A servo motor geared for high-torque controls the azimuth positioning of the solar panel, and a 12VDC linear actuator controls the elevation. Both were purchased from ServoCity along with the aluminum tubing, brackets, and mounting hardware. The servo and linear actuator are driven by an ArduinoUNO microcontroller using the Adafruit Motor Shield, and powered by the deep cycle Gel batteries.

Project Closeup 3

Project Closeup 4

The sun-tracking sensor is made from a cheap 6-LED flashlight. I picked up a pack of 4 of these for less than 6 bucks at the local hardware store. I removed the LEDs from one of the flashlights, cut some tracks, then soldered in 3 LDR photo sensors arranged in a triangle. These are separated by “shades” cut from a black vinyl plastic sheet that were shaped and welded together using a heat gun as shown in the photos.

The LDRs are connected via a 4-conductor cable to analog input pins A0, A1, and A2 of the Arduino; azimuth is determined by the light levels sensed by two of these side-by-side, and elevation is determined by averaging the levels of those two and comparing to the light sensed by the third LDR positioned below them. This arrangement allows the Arduino to orient the face of the solar panel towards the direction with the most light by driving the servo and linear actuator. At night, the Arduino automatically positions the solar panel to face east in anticipation of the morning sunrise. The end of a clear polypropylene test tube protects the LDR photo sensors, with a small hole drilled in the bottom to help prevent it from fogging.

The Arduino communicates with the Adafruit Motor Shield using I2C over pins A4 (SDA) and A5 (SCL). The servo motor is controlled using an output from the Arduino on pin 9. The linear actuator has a built-in potentiometer for indicating its position. One end (yellow wire) of the pot resistor is connected to +5v. The other end is tied to the wiper (white and blue wires) which are then connected to pin A3 through a 10k resistor, forming a voltage divider allowing the Arduino to sense the position of the actuator.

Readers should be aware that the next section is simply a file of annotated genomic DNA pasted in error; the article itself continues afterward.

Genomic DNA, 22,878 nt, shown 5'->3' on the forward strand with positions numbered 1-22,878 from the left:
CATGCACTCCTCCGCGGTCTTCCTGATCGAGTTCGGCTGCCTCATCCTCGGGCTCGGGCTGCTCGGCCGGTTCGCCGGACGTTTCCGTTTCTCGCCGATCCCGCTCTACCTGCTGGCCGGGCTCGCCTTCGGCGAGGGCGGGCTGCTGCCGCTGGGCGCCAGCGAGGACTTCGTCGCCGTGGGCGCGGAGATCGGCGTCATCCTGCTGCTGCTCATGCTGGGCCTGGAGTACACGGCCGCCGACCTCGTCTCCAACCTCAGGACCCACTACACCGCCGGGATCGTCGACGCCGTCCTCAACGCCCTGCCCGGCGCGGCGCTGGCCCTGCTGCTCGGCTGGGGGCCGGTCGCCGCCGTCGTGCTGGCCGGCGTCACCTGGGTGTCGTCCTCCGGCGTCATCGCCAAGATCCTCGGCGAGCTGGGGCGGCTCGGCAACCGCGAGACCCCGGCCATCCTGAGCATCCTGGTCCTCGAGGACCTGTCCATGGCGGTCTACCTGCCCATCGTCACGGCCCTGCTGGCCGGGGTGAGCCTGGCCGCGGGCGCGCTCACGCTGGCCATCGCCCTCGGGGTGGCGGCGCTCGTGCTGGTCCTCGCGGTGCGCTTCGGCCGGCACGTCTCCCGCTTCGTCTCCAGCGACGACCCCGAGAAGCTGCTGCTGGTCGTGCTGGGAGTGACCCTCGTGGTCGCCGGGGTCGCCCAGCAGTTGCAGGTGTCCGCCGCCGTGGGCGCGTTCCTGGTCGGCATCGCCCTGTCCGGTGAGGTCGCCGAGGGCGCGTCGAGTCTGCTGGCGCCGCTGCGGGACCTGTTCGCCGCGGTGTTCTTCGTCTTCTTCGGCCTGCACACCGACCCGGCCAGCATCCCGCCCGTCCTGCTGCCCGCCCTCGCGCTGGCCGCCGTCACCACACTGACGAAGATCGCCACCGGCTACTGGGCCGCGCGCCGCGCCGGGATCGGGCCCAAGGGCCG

The metal bracket covering the base of the solar unit is a custom piece Kurt created with eMachineshop. It has slots that fit snugly around the screw heads on the legs, allowing it to securely snap into place.


Parts closeup

parts closeup 2

Parts closeup 3

Parts closeup 4

Battery Power Pack

An Attwood Power Guard 27 box was the perfect size to house the two 12V deep cycle Gel batteries; one 50Ah and one 35Ah wired in parallel for a total of 85Ah. These are kept charged by a Renogy 30A PWM Charge Controller connected to the Renogy 50W monocrystalline solar panel via a 20 foot cable with MC4 connectors, as shown in the video.

A 2000W DC-AC power inverter is connected to the batteries through a Bussmann 150A resettable circuit breaker. The power inverter provides 120VAC to three outlets and a USB outlet handy for charging cell phones, GPS trackers, and tablets.

The Renogy Charge Controller and the power inverter are bolted directly to the sides of the Attwood battery box to keep everything together, making it easy to carry.

A sunlight-readable backlit LCD meter is also mounted to one side of the battery box, along with rocker power switch, a sealed marine 12VDC outlet, and an adjustable LED bar work light.

I deliberately avoided mounting any components to the lid of the battery box so it could be removed freely, allowing the 20ft cables that connect to the solar panel unit to be stored in the box as shown in the video.


Wiring closeup 1

Wiring closeup 2

Solar Power Plant Closeup

Housing 85Ah at 12VDC for 1KWh of power, a 2000W power inverter, a charge controller, a voltage meter, an LED light bar, multiple outlets with circuit breakers, as well as all cables in such a small space is extremely convenient for portability.

However…this thing is HEAVY weighing in at 58 lbs. The handles do make it fairly easy to carry and still great to take on a family camping trip. And it is still very easy to move and set up for emergency backup at the house. Although I would put it on wheels if I had to lug it more than a couple hundred yards – maybe in a wheeled cooler or on a luggage wheeler. Still, beats dragging around a heavy gas generator with fuel hands down.

The solar panel unit is much lighter at 15.2lbs but a bit more awkward to carry and would take a fair amount of space in the back of the Jeep. I’ve considered modifying the design to allow the panel to be easily removed, and collapsible or removable legs would probably also help make it easier to transport. I wouldn’t call it fragile, but obviously it’s not as rugged as the battery power pack.

A big shout out to Kurt for sharing his project and info. from his blog.  Be sure to check out his work!